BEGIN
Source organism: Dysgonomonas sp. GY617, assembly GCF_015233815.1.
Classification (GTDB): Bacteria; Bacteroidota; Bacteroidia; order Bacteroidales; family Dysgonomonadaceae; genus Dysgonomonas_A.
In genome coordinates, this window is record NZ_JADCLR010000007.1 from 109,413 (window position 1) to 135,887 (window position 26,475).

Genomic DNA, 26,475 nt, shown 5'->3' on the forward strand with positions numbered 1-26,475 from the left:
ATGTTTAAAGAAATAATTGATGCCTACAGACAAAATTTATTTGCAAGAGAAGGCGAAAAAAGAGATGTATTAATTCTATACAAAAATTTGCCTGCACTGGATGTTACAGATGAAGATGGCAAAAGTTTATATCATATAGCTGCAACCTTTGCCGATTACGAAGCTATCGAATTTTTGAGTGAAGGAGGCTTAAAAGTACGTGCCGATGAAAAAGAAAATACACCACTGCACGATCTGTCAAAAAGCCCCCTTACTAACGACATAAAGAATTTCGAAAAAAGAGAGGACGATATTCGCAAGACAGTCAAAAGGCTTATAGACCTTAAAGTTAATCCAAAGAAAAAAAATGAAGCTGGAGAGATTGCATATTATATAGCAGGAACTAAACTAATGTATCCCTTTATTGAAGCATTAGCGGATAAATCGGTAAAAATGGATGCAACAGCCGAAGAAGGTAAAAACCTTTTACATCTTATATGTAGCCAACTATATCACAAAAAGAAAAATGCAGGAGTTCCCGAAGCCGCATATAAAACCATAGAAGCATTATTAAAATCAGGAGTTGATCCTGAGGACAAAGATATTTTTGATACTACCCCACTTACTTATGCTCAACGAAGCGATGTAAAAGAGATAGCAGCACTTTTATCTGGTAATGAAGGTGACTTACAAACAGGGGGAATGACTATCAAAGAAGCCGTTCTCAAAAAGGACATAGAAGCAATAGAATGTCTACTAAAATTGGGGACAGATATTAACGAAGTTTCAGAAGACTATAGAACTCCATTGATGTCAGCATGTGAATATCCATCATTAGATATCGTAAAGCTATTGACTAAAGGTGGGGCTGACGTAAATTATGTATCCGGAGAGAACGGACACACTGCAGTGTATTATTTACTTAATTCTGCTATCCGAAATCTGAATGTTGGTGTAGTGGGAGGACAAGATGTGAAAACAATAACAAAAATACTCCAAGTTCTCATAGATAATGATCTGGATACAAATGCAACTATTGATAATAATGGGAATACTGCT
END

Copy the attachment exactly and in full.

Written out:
Source organism: Dysgonomonas sp. GY617, assembly GCF_015233815.1.
Classification (GTDB): Bacteria; Bacteroidota; Bacteroidia; order Bacteroidales; family Dysgonomonadaceae; genus Dysgonomonas_A.
In genome coordinates, this window is record NZ_JADCLR010000007.1 from 109,413 (window position 1) to 135,887 (window position 26,475).

Genomic DNA, 26,475 nt, shown 5'->3' on the forward strand with positions numbered 1-26,475 from the left:
ATGTTTAAAGAAATAATTGATGCCTACAGACAAAATTTATTTGCAAGAGAAGGCGAAAAAAGAGATGTATTAATTCTATACAAAAATTTGCCTGCACTGGATGTTACAGATGAAGATGGCAAAAGTTTATATCATATAGCTGCAACCTTTGCCGATTACGAAGCTATCGAATTTTTGAGTGAAGGAGGCTTAAAAGTACGTGCCGATGAAAAAGAAAATACACCACTGCACGATCTGTCAAAAAGCCCCCTTACTAACGACATAAAGAATTTCGAAAAAAGAGAGGACGATATTCGCAAGACAGTCAAAAGGCTTATAGACCTTAAAGTTAATCCAAAGAAAAAAAATGAAGCTGGAGAGATTGCATATTATATAGCAGGAACTAAACTAATGTATCCCTTTATTGAAGCATTAGCGGATAAATCGGTAAAAATGGATGCAACAGCCGAAGAAGGTAAAAACCTTTTACATCTTATATGTAGCCAACTATATCACAAAAAGAAAAATGCAGGAGTTCCCGAAGCCGCATATAAAACCATAGAAGCATTATTAAAATCAGGAGTTGATCCTGAGGACAAAGATATTTTTGATACTACCCCACTTACTTATGCTCAACGAAGCGATGTAAAAGAGATAGCAGCACTTTTATCTGGTAATGAAGGTGACTTACAAACAGGGGGAATGACTATCAAAGAAGCCGTTCTCAAAAAGGACATAGAAGCAATAGAATGTCTACTAAAATTGGGGACAGATATTAACGAAGTTTCAGAAGACTATAGAACTCCATTGATGTCAGCATGTGAATATCCATCATTAGATATCGTAAAGCTATTGACTAAAGGTGGGGCTGACGTAAATTATGTATCCGGAGAGAACGGACACACTGCAGTGTATTATTTACTTAATTCTGCTATCCGAAATCTGAATGTTGGTGTAGTGGGAGGACAAGATGTGAAAACAATAACAAAAATACTCCAAGTTCTCATAGATAATGATCTGGATACAAATGCAACTATTGATAATAATGGGAATACTGCT